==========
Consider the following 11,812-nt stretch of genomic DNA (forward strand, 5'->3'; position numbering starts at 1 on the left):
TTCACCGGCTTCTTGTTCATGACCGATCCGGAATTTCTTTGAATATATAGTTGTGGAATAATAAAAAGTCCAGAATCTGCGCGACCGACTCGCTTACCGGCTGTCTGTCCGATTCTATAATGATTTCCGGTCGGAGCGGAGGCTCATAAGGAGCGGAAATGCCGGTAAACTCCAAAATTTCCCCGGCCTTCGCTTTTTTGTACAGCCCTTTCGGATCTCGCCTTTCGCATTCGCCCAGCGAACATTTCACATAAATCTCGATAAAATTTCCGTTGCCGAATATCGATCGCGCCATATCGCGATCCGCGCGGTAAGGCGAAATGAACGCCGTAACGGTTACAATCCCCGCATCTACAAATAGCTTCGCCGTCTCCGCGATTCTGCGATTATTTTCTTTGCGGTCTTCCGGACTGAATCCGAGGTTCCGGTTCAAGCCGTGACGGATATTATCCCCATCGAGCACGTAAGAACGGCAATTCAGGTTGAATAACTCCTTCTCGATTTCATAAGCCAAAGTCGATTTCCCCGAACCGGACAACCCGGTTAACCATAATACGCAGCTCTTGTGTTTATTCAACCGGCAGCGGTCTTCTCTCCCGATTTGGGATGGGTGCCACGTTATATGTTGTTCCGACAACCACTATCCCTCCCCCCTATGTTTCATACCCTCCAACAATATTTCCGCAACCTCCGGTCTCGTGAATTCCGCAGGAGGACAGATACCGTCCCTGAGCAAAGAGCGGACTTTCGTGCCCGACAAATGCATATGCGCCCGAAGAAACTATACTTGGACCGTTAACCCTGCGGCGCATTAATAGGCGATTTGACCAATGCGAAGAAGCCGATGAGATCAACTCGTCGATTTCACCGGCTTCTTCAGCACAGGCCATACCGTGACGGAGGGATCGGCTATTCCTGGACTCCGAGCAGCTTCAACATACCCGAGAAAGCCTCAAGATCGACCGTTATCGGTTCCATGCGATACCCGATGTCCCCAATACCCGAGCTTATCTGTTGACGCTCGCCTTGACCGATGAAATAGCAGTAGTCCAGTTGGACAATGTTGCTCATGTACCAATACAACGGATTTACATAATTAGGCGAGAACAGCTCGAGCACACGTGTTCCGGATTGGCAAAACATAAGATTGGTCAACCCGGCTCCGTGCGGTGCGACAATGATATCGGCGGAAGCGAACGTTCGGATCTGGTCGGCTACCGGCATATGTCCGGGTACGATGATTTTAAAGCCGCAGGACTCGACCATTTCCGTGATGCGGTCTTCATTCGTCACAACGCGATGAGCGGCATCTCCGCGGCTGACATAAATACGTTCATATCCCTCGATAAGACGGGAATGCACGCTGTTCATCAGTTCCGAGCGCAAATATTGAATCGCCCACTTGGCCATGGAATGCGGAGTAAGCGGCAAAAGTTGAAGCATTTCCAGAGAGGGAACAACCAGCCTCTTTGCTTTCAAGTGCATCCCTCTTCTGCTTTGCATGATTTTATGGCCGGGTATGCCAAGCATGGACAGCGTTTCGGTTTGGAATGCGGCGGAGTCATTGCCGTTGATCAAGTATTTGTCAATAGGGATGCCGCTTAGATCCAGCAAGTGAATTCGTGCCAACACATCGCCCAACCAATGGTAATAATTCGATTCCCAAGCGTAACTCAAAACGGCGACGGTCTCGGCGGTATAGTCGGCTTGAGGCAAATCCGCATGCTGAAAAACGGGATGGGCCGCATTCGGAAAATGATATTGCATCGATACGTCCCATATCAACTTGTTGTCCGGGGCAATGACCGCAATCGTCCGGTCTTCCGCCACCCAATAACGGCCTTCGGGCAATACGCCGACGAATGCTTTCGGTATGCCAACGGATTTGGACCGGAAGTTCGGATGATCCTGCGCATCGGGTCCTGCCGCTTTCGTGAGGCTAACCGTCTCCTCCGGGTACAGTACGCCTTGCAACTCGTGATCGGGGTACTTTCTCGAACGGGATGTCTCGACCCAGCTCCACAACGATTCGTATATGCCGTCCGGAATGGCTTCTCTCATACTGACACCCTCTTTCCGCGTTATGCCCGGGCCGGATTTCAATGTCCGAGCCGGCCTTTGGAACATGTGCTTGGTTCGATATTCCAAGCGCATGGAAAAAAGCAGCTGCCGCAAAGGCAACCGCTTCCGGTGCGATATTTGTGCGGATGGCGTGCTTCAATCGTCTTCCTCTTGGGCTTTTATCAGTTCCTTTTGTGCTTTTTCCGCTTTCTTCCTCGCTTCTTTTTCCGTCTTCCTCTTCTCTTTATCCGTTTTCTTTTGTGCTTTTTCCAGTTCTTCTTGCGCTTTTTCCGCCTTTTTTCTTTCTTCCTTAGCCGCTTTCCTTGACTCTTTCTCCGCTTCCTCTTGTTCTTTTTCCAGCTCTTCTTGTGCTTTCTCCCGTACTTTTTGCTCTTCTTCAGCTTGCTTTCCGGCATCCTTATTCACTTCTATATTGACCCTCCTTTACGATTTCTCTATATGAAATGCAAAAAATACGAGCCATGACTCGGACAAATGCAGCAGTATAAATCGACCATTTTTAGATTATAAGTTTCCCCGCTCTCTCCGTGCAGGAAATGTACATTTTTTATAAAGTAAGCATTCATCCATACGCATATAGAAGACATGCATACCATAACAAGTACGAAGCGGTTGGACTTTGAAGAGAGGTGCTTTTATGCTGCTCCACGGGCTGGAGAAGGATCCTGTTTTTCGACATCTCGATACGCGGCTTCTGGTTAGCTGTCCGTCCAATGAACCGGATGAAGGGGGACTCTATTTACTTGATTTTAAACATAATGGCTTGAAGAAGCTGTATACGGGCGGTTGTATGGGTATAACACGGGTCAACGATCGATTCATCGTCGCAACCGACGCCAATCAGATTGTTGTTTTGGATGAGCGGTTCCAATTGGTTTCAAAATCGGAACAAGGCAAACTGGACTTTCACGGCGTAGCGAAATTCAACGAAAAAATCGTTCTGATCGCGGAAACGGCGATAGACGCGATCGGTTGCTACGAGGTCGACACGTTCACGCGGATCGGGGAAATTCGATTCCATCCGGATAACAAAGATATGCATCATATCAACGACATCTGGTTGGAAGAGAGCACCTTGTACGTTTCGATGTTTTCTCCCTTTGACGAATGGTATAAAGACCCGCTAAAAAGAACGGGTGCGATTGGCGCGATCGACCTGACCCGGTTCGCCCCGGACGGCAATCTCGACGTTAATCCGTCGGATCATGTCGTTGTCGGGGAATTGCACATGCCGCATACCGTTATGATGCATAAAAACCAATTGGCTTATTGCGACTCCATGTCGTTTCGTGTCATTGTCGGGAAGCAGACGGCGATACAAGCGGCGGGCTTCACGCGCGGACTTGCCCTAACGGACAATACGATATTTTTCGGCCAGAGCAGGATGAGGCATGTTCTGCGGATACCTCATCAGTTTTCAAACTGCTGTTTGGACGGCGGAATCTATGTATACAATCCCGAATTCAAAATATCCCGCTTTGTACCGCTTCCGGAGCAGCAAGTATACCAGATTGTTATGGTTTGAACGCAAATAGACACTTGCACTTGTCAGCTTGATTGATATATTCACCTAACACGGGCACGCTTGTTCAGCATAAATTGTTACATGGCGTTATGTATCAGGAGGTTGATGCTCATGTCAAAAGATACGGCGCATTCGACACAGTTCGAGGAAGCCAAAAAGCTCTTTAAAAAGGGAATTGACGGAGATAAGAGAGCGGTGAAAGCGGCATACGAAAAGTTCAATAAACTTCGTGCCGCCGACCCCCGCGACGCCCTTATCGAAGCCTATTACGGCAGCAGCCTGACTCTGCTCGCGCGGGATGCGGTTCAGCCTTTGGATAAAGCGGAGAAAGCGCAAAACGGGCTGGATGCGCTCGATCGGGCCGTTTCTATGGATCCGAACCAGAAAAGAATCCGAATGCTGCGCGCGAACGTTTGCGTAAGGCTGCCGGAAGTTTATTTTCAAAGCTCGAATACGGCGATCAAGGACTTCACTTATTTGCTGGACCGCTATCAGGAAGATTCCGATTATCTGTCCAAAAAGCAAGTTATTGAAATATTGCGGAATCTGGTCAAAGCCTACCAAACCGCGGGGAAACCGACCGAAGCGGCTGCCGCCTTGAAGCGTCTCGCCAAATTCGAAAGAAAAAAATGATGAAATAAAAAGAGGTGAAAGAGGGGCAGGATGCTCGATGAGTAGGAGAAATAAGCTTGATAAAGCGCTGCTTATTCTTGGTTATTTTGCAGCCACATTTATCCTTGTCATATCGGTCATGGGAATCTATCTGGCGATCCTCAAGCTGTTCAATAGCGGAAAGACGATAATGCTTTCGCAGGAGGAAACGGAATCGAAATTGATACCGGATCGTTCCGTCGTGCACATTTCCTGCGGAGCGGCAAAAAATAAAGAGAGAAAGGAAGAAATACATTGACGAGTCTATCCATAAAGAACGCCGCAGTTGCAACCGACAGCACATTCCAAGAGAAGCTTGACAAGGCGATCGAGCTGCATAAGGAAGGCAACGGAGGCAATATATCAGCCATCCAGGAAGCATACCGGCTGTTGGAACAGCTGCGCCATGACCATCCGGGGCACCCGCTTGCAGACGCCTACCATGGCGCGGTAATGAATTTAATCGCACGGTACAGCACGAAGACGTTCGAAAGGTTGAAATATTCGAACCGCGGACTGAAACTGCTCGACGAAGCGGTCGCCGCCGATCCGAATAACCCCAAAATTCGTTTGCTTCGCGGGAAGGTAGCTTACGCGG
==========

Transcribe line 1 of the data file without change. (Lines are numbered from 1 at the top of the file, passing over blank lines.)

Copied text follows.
Consider the following 11,812-nt stretch of genomic DNA (forward strand, 5'->3'; position numbering starts at 1 on the left):